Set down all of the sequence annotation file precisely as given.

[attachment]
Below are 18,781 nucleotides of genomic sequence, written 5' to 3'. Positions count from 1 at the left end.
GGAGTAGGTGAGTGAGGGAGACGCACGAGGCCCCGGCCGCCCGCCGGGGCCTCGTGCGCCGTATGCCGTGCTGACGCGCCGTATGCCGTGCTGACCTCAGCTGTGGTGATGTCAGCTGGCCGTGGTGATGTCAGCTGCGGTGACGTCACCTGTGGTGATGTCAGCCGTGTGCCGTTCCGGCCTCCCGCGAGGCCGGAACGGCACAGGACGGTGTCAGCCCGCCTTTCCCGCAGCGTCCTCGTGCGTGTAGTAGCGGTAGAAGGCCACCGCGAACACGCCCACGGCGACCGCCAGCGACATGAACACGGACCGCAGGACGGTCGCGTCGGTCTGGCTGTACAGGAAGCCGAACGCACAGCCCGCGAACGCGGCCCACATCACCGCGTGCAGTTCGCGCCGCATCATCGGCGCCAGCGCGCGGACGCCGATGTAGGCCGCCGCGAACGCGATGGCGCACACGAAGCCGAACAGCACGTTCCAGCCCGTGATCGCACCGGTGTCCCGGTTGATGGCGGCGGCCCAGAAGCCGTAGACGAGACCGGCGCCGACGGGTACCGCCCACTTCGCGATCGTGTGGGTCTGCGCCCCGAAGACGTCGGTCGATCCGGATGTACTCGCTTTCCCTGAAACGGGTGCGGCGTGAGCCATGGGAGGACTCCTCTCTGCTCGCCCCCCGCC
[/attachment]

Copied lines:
Below are 18,781 nucleotides of genomic sequence, written 5' to 3'. Positions count from 1 at the left end.
GGAGTAGGTGAGTGAGGGAGACGCACGAGGCCCCGGCCGCCCGCCGGGGCCTCGTGCGCCGTATGCCGTGCTGACGCGCCGTATGCCGTGCTGACCTCAGCTGTGGTGATGTCAGCTGGCCGTGGTGATGTCAGCTGCGGTGACGTCACCTGTGGTGATGTCAGCCGTGTGCCGTTCCGGCCTCCCGCGAGGCCGGAACGGCACAGGACGGTGTCAGCCCGCCTTTCCCGCAGCGTCCTCGTGCGTGTAGTAGCGGTAGAAGGCCACCGCGAACACGCCCACGGCGACCGCCAGCGACATGAACACGGACCGCAGGACGGTCGCGTCGGTCTGGCTGTACAGGAAGCCGAACGCACAGCCCGCGAACGCGGCCCACATCACCGCGTGCAGTTCGCGCCGCATCATCGGCGCCAGCGCGCGGACGCCGATGTAGGCCGCCGCGAACGCGATGGCGCACACGAAGCCGAACAGCACGTTCCAGCCCGTGATCGCACCGGTGTCCCGGTTGATGGCGGCGGCCCAGAAGCCGTAGACGAGACCGGCGCCGACGGGTACCGCCCACTTCGCGATCGTGTGGGTCTGCGCCCCGAAGACGTCGGTCGATCCGGATGTACTCGCTTTCCCTGAAACGGGTGCGGCGTGAGCCATGGGAGGACTCCTCTCTGCTCGCCCCCCGCC